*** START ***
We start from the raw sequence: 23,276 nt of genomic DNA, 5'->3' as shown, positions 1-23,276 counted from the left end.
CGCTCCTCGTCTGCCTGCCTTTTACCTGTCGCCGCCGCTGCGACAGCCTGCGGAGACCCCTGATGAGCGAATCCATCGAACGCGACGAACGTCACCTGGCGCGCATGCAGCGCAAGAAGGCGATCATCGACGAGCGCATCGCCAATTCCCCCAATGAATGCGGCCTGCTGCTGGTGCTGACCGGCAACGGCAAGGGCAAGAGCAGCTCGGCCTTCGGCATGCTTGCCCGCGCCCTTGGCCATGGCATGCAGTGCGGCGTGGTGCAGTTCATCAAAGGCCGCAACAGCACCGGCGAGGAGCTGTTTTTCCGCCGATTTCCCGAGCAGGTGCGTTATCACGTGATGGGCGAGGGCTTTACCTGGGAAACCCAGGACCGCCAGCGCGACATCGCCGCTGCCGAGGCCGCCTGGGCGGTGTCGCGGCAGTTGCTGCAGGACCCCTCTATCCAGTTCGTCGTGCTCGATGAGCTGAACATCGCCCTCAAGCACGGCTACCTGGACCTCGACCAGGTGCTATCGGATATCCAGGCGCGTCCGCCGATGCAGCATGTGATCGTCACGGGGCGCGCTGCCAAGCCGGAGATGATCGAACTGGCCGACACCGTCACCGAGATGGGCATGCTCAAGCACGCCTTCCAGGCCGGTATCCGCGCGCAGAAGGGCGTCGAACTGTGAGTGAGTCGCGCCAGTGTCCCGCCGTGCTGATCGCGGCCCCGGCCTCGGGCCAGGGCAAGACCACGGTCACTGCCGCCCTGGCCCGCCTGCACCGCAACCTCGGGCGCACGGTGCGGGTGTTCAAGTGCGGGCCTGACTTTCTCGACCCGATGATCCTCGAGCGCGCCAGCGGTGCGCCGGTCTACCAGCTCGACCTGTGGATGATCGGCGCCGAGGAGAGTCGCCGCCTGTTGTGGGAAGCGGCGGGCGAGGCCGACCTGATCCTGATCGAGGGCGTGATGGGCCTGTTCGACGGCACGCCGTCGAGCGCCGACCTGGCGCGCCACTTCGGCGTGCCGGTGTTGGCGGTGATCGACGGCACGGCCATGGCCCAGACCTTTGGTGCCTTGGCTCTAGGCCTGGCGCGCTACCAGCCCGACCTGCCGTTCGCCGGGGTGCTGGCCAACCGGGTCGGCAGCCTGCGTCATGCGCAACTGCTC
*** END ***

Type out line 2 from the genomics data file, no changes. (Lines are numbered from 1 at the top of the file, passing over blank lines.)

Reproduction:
CGCTCCTCGTCTGCCTGCCTTTTACCTGTCGCCGCCGCTGCGACAGCCTGCGGAGACCCCTGATGAGCGAATCCATCGAACGCGACGAACGTCACCTGGCGCGCATGCAGCGCAAGAAGGCGATCATCGACGAGCGCATCGCCAATTCCCCCAATGAATGCGGCCTGCTGCTGGTGCTGACCGGCAACGGCAAGGGCAAGAGCAGCTCGGCCTTCGGCATGCTTGCCCGCGCCCTTGGCCATGGCATGCAGTGCGGCGTGGTGCAGTTCATCAAAGGCCGCAACAGCACCGGCGAGGAGCTGTTTTTCCGCCGATTTCCCGAGCAGGTGCGTTATCACGTGATGGGCGAGGGCTTTACCTGGGAAACCCAGGACCGCCAGCGCGACATCGCCGCTGCCGAGGCCGCCTGGGCGGTGTCGCGGCAGTTGCTGCAGGACCCCTCTATCCAGTTCGTCGTGCTCGATGAGCTGAACATCGCCCTCAAGCACGGCTACCTGGACCTCGACCAGGTGCTATCGGATATCCAGGCGCGTCCGCCGATGCAGCATGTGATCGTCACGGGGCGCGCTGCCAAGCCGGAGATGATCGAACTGGCCGACACCGTCACCGAGATGGGCATGCTCAAGCACGCCTTCCAGGCCGGTATCCGCGCGCAGAAGGGCGTCGAACTGTGAGTGAGTCGCGCCAGTGTCCCGCCGTGCTGATCGCGGCCCCGGCCTCGGGCCAGGGCAAGACCACGGTCACTGCCGCCCTGGCCCGCCTGCACCGCAACCTCGGGCGCACGGTGCGGGTGTTCAAGTGCGGGCCTGACTTTCTCGACCCGATGATCCTCGAGCGCGCCAGCGGTGCGCCGGTCTACCAGCTCGACCTGTGGATGATCGGCGCCGAGGAGAGTCGCCGCCTGTTGTGGGAAGCGGCGGGCGAGGCCGACCTGATCCTGATCGAGGGCGTGATGGGCCTGTTCGACGGCACGCCGTCGAGCGCCGACCTGGCGCGCCACTTCGGCGTGCCGGTGTTGGCGGTGATCGACGGCACGGCCATGGCCCAGACCTTTGGTGCCTTGGCTCTAGGCCTGGCGCGCTACCAGCCCGACCTGCCGTTCGCCGGGGTGCTGGCCAACCGGGTCGGCAGCCTGCGTCATGCGCAACTGCTC